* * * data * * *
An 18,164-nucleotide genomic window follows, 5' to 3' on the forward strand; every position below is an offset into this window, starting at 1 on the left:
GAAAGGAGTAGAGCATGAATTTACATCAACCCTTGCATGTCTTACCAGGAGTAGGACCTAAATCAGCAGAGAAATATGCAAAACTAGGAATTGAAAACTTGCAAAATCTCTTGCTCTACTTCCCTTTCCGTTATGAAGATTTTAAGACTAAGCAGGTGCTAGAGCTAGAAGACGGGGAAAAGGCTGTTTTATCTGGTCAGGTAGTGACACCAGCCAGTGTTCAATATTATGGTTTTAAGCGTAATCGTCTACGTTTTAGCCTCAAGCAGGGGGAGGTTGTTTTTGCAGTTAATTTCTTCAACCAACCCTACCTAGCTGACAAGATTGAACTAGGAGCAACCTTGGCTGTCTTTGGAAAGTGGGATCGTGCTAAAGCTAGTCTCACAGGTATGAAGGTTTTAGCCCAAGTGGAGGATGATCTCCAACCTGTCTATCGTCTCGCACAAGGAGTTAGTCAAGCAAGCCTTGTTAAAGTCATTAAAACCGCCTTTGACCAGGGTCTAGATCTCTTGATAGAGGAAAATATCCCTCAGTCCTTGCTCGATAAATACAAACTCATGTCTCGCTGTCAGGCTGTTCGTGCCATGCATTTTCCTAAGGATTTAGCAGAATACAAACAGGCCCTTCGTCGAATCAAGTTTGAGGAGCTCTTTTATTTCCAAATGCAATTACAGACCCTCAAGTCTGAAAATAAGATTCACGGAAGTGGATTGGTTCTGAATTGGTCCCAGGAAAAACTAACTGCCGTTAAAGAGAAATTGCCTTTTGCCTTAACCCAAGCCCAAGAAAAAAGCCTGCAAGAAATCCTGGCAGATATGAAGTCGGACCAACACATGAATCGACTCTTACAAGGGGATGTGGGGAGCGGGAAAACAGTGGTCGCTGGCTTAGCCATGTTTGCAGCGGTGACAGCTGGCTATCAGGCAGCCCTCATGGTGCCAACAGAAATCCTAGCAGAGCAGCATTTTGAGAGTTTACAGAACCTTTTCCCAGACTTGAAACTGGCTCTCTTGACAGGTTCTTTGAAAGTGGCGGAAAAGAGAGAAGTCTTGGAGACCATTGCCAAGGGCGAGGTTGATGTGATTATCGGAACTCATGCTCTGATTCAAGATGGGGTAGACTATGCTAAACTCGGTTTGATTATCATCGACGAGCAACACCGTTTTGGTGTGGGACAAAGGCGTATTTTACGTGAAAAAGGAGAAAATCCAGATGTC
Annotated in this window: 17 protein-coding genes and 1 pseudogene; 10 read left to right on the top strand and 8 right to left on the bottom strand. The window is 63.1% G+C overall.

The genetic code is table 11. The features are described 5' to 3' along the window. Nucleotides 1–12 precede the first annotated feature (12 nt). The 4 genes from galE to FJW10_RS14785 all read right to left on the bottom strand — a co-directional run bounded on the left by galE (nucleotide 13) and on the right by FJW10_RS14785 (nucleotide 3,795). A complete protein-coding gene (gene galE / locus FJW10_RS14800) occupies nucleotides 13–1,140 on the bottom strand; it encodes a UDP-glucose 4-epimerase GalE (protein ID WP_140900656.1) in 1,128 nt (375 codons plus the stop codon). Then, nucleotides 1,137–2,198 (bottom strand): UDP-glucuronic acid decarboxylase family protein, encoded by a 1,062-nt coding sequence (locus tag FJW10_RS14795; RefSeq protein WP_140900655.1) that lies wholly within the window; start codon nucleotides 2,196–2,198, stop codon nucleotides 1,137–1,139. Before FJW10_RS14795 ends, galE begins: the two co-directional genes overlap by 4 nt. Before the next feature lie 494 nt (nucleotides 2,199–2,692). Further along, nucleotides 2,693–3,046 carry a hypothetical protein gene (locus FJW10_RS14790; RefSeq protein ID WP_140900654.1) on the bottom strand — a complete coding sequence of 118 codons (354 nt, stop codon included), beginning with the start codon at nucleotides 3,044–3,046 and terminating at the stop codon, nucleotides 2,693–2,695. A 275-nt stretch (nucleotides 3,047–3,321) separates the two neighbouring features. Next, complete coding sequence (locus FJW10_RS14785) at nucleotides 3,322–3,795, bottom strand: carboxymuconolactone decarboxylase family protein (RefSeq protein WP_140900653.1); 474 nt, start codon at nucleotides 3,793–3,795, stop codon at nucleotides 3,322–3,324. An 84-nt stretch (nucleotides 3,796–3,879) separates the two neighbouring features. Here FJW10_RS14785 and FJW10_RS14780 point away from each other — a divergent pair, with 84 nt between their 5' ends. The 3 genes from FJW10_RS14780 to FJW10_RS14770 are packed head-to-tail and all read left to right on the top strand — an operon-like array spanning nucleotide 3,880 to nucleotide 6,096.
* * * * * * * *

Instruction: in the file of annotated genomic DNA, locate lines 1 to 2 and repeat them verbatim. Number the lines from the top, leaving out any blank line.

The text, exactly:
An 18,164-nucleotide genomic window follows, 5' to 3' on the forward strand; every position below is an offset into this window, starting at 1 on the left:
GAAAGGAGTAGAGCATGAATTTACATCAACCCTTGCATGTCTTACCAGGAGTAGGACCTAAATCAGCAGAGAAATATGCAAAACTAGGAATTGAAAACTTGCAAAATCTCTTGCTCTACTTCCCTTTCCGTTATGAAGATTTTAAGACTAAGCAGGTGCTAGAGCTAGAAGACGGGGAAAAGGCTGTTTTATCTGGTCAGGTAGTGACACCAGCCAGTGTTCAATATTATGGTTTTAAGCGTAATCGTCTACGTTTTAGCCTCAAGCAGGGGGAGGTTGTTTTTGCAGTTAATTTCTTCAACCAACCCTACCTAGCTGACAAGATTGAACTAGGAGCAACCTTGGCTGTCTTTGGAAAGTGGGATCGTGCTAAAGCTAGTCTCACAGGTATGAAGGTTTTAGCCCAAGTGGAGGATGATCTCCAACCTGTCTATCGTCTCGCACAAGGAGTTAGTCAAGCAAGCCTTGTTAAAGTCATTAAAACCGCCTTTGACCAGGGTCTAGATCTCTTGATAGAGGAAAATATCCCTCAGTCCTTGCTCGATAAATACAAACTCATGTCTCGCTGTCAGGCTGTTCGTGCCATGCATTTTCCTAAGGATTTAGCAGAATACAAACAGGCCCTTCGTCGAATCAAGTTTGAGGAGCTCTTTTATTTCCAAATGCAATTACAGACCCTCAAGTCTGAAAATAAGATTCACGGAAGTGGATTGGTTCTGAATTGGTCCCAGGAAAAACTAACTGCCGTTAAAGAGAAATTGCCTTTTGCCTTAACCCAAGCCCAAGAAAAAAGCCTGCAAGAAATCCTGGCAGATATGAAGTCGGACCAACACATGAATCGACTCTTACAAGGGGATGTGGGGAGCGGGAAAACAGTGGTCGCTGGCTTAGCCATGTTTGCAGCGGTGACAGCTGGCTATCAGGCAGCCCTCATGGTGCCAACAGAAATCCTAGCAGAGCAGCATTTTGAGAGTTTACAGAACCTTTTCCCAGACTTGAAACTGGCTCTCTTGACAGGTTCTTTGAAAGTGGCGGAAAAGAGAGAAGTCTTGGAGACCATTGCCAAGGGCGAGGTTGATGTGATTATCGGAACTCATGCTCTGATTCAAGATGGGGTAGACTATGCTAAACTCGGTTTGATTATCATCGACGAGCAACACCGTTTTGGTGTGGGACAAAGGCGTATTTTACGTGAAAAAGGAGAAAATCCAGATGTC